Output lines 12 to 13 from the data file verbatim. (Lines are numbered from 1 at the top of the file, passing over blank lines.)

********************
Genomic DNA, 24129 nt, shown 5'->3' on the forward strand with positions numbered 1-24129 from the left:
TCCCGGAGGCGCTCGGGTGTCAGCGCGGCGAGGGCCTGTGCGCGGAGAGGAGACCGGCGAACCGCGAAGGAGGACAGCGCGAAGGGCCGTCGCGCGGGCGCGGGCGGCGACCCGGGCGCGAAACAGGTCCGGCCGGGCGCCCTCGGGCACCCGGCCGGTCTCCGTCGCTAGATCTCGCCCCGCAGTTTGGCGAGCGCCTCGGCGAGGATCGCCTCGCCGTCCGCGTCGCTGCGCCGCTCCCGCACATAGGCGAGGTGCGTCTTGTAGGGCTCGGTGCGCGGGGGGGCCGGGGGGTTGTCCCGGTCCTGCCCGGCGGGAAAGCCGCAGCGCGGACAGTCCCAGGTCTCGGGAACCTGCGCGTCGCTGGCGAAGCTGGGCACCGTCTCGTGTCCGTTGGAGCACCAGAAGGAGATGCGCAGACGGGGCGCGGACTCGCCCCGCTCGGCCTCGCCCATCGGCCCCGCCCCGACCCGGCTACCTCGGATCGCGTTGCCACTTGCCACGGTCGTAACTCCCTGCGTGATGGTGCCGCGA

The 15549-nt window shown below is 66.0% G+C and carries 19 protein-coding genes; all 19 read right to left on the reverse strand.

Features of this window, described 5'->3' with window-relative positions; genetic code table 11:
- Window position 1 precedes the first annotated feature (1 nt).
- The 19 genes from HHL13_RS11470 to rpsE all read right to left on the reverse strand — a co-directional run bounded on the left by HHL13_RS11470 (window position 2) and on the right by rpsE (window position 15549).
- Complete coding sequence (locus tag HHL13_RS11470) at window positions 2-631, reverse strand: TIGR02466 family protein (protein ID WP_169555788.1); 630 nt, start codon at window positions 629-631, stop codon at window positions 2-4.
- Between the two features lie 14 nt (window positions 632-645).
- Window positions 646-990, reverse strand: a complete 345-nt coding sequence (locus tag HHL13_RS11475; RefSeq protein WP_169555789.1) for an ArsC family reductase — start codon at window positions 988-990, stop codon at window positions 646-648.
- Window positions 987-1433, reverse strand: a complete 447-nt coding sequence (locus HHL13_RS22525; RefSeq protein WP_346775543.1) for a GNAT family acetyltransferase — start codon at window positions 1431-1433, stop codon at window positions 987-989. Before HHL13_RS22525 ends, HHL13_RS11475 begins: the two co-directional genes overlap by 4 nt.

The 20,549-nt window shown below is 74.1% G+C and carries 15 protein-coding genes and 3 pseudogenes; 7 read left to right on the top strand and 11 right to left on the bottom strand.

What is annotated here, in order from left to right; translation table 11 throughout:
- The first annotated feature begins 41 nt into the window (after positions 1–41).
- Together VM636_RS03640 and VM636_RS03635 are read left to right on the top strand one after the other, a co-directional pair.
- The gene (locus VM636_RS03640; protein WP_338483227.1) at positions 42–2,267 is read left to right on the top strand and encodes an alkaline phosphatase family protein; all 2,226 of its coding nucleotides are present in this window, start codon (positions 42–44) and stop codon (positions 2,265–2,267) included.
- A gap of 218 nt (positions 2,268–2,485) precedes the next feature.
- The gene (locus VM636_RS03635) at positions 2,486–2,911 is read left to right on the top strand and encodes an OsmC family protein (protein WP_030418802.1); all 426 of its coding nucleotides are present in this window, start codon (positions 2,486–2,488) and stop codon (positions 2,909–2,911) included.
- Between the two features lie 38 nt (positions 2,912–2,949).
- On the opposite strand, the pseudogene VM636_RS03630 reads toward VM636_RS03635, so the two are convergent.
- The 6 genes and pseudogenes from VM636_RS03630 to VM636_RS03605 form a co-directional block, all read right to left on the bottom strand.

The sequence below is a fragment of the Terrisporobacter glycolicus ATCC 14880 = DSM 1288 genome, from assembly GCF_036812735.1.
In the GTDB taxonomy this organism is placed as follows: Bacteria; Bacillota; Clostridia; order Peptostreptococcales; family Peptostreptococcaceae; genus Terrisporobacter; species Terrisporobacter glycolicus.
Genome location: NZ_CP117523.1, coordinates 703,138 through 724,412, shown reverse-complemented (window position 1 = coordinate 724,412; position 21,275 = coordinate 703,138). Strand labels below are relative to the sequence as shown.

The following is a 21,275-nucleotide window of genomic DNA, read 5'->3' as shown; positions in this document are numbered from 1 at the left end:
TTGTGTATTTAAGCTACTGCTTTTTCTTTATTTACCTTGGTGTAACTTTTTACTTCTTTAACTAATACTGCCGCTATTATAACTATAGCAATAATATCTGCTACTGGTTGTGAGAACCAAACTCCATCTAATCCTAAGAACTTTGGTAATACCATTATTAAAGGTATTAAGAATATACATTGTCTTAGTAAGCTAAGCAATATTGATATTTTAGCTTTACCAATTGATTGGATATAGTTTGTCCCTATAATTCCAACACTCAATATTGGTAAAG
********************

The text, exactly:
What is annotated here, in order from left to right; translation table 11 throughout:
- The first annotated feature begins 41 nt into the window (after positions 1–41).